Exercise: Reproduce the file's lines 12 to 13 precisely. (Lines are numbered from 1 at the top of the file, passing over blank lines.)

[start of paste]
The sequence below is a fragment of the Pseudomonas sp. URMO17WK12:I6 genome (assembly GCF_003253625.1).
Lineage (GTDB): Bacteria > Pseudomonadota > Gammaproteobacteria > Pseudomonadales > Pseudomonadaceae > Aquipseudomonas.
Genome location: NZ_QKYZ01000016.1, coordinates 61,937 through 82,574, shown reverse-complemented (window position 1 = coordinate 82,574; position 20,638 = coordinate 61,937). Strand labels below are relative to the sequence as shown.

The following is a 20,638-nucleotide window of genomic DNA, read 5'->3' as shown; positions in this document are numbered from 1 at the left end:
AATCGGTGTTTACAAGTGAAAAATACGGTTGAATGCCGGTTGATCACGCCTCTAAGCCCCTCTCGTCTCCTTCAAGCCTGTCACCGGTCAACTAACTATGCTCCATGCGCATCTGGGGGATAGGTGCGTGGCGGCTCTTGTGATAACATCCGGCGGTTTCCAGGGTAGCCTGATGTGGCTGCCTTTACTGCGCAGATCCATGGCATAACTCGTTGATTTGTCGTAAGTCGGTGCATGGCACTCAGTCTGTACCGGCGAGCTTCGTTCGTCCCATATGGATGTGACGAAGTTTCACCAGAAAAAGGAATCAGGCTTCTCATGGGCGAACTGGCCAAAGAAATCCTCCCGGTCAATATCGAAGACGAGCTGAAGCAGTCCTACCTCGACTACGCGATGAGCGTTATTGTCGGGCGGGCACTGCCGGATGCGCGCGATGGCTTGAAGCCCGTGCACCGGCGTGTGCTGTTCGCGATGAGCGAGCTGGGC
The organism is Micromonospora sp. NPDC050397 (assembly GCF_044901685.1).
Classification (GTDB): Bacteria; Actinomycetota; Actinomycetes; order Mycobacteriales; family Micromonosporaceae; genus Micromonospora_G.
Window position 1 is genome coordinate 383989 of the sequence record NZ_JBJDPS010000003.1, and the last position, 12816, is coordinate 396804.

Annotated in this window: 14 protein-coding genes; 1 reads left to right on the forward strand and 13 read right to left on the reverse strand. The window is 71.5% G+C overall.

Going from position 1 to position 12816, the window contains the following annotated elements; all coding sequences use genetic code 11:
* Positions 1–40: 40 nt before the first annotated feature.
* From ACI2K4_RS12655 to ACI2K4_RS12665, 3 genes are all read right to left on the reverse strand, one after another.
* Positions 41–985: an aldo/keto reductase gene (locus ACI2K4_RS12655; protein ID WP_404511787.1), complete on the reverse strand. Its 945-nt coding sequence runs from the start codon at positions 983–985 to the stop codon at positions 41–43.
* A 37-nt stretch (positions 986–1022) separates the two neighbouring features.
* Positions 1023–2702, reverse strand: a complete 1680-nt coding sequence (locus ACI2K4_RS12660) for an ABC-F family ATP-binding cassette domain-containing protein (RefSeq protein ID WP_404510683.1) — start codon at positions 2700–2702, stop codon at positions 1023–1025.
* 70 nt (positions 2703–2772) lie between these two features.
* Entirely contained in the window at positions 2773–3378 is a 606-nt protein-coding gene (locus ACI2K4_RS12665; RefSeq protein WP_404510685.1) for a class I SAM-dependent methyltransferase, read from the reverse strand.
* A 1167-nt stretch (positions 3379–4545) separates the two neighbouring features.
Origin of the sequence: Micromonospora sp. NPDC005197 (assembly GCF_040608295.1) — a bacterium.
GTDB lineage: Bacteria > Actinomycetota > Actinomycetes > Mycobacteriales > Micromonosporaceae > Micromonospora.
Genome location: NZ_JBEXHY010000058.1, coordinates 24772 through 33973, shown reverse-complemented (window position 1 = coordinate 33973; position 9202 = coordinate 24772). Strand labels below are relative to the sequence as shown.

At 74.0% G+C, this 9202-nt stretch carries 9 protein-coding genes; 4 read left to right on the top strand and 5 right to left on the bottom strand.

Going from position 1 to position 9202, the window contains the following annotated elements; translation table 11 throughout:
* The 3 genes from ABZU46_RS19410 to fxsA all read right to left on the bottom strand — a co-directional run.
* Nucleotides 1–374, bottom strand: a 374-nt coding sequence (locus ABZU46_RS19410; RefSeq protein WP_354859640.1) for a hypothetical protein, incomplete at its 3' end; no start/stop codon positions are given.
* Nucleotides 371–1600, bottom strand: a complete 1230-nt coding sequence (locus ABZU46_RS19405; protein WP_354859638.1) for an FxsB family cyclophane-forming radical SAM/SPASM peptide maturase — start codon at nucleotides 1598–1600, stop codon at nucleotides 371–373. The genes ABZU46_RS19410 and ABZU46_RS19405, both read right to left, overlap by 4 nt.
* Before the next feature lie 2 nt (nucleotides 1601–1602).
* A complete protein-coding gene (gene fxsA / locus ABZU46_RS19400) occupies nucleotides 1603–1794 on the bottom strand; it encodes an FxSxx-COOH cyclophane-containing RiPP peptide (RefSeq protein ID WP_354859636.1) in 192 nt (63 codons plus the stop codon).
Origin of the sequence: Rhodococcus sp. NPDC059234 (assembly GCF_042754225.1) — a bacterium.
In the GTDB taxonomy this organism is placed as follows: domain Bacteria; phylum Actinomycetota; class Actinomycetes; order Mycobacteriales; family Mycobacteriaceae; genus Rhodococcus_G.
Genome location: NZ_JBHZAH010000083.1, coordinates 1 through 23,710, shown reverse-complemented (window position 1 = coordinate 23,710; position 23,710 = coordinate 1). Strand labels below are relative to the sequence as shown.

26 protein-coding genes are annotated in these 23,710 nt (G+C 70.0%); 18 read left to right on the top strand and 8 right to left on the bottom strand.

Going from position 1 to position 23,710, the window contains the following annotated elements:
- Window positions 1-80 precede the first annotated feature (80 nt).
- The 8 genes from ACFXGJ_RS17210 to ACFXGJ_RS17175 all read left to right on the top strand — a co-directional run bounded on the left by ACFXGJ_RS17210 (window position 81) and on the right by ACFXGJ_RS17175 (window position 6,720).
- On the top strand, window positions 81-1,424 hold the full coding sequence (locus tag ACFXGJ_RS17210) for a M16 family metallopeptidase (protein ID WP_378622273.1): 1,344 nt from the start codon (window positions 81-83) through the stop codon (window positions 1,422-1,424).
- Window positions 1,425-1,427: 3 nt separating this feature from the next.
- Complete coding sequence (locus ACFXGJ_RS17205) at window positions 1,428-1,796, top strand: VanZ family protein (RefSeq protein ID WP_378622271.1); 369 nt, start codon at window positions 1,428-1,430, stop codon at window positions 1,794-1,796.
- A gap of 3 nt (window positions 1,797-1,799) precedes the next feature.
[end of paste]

* From ACI2K4_RS12655 to ACI2K4_RS12665, 3 genes are all read right to left on the reverse strand, one after another.
* Positions 41–985: an aldo/keto reductase gene (locus ACI2K4_RS12655; protein ID WP_404511787.1), complete on the reverse strand. Its 945-nt coding sequence runs from the start codon at positions 983–985 to the stop codon at positions 41–43.